Is the iPad ready to replace texbooks, paper and pencils?

With the new school year just around the corner, it’s time for back-to-school shopping. But some students won’t be picking up the standard paper and pencils to put in their backpacks this year. Instead, they’ll be bringing their iPad.

Is the iPad really worthy of replacing the time-tested pencil and paper in the classroom?

Many schools throughout the country are starting to think so and are embracing the iPad as the latest educational tool. According to The New York Times, Roslyn High School in Long Island, New York, gave out 47 new iPads this past school year. The district is hoping to supply all of their students with iPads for them to use during the year, not only for textbooks, but also to keep in contact with their teachers and submit their homework assignments. Instructors are also using them to keep a digital portfolio of each student’s work.

While the iPad has other capabilities, such as emailing and word processing programs, there are some devices that are used strictly as textbook replacements, like the Kindle. Amazon implemented the “Kindle Textbook Rental Program” in July of this year. This program is available on the Kindle e-reader, as well as the free Kindle app available on the iPad and other devices. According to Amazon, this new program allows students to rent “tens of thousands” of educational textbooks for a fraction of the typical cost of textbooks. This digital rental is available between 30 and 360 days, after which access to the book is locked unless the rental is renewed. Readers can extend their rental for as little as one day or even decide to purchase the book.

Anyone who has ever bought a used college textbook knows that the pages often come with highlighted sections and notes in the margins. Well, your markers and pens won’t work the same with the digital copy of the book and this has made many people hesitant about making the investment. But, through the new “cloud” system on Amazon, it is now possible to make notations and highlights in the book and return to these important pages at a later time. These markings all remain intact if the student decides to get the book again after their rental has expired and are also accessible online without renewal.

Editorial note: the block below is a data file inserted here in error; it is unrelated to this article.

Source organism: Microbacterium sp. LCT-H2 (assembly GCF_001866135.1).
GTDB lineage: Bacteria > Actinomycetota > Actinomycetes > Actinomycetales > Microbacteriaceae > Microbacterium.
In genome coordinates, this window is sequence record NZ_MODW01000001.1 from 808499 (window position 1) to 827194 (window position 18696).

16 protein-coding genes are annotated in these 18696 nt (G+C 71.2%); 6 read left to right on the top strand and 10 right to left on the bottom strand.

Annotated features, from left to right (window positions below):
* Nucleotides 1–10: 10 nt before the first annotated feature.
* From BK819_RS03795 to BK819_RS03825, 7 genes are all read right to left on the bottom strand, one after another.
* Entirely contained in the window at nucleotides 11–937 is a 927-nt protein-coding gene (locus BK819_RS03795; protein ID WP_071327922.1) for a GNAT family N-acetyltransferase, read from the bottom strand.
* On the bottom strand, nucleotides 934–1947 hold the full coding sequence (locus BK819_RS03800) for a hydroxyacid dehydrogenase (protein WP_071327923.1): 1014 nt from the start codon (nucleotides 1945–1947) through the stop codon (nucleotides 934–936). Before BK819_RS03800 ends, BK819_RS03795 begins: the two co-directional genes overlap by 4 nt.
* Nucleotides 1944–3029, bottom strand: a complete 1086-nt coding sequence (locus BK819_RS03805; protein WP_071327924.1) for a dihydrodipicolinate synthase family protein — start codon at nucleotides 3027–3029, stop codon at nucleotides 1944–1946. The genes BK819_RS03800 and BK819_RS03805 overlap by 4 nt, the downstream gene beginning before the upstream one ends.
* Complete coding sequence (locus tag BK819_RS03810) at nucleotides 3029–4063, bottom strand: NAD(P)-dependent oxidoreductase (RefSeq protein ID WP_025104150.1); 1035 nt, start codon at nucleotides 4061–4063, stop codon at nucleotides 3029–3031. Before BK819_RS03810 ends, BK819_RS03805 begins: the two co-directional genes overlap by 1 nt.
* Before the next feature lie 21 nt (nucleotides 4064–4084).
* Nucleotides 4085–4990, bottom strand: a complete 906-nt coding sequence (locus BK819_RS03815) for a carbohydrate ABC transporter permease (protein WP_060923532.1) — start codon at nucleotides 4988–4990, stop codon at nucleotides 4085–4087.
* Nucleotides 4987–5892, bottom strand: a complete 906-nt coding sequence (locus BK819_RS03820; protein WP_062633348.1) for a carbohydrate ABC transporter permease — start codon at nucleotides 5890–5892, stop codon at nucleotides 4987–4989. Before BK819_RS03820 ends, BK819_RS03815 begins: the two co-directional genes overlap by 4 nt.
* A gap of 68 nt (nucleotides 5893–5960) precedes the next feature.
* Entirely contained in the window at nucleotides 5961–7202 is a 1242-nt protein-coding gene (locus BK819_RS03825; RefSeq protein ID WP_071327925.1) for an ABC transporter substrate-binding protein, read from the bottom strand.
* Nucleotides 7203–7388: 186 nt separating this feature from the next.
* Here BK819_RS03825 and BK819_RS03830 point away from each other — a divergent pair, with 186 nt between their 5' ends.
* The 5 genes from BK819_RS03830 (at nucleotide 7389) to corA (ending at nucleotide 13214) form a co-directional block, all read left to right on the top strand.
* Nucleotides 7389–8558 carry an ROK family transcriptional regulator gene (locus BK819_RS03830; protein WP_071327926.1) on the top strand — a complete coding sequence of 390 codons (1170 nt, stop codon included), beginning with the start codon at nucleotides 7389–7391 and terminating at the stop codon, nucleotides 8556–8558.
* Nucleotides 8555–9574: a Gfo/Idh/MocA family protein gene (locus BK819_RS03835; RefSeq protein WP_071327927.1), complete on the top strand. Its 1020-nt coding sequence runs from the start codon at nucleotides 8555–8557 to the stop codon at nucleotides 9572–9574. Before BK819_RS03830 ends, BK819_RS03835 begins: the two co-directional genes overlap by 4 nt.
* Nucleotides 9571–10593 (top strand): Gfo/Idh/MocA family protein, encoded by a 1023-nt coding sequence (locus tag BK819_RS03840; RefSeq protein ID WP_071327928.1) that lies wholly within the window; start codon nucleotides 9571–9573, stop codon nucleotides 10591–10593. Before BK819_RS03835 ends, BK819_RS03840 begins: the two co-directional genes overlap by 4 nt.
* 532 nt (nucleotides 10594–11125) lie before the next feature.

It seems like a major expense for a device that will provide access to digital books when you could just spend the money on the book itself. iPad’s start at around $499 and Kindles start around $100, but for higher education students the cost of the tablet PC can still save them cash in the long run. On average, college students can spend around $1,000 on books every semester, whereas these devices are a one-time fee. Most sites advertise their digital books at around half the cost of printed copies and Amazon boasts theirs will save students up to 80 percent off the list price of the print textbook. But the iPad won’t just replace the use of textbooks. It can be used instead of a laptop (approximately $700), technical graphing calculators (approximately $180), and general school supplies, like paper and pens (approximately $150 per year). This shows the long-term financial savings, as well as the convenience of having everything in one place, that comes with investing in a tablet.

It is evident that the iPad is here to stay and students are just one of the groups benefiting from it. When it comes to the classroom, do you think the iPad has found its place?

Related posts:

  1. New e-book reader from Amazon
  2. Beta version of the Kindle Plugin built for Adobe InDesign (R) released by Amazon
  3. Amazon Free Kindle Apps for Android and Windows Tablets
  4. Amazon’s Kindle for the Web
  5. Amazon’s Shopping App for iPad

Related posts:

  1. New e-book reader from Amazon
  2. Beta version of the Kindle Plugin built for Adobe InDesign (R) released by Amazon
  3. Amazon Free Kindle Apps for Android and Windows Tablets
  4. Amazon’s Kindle for the Web
  5. Amazon’s Shopping App for iPad

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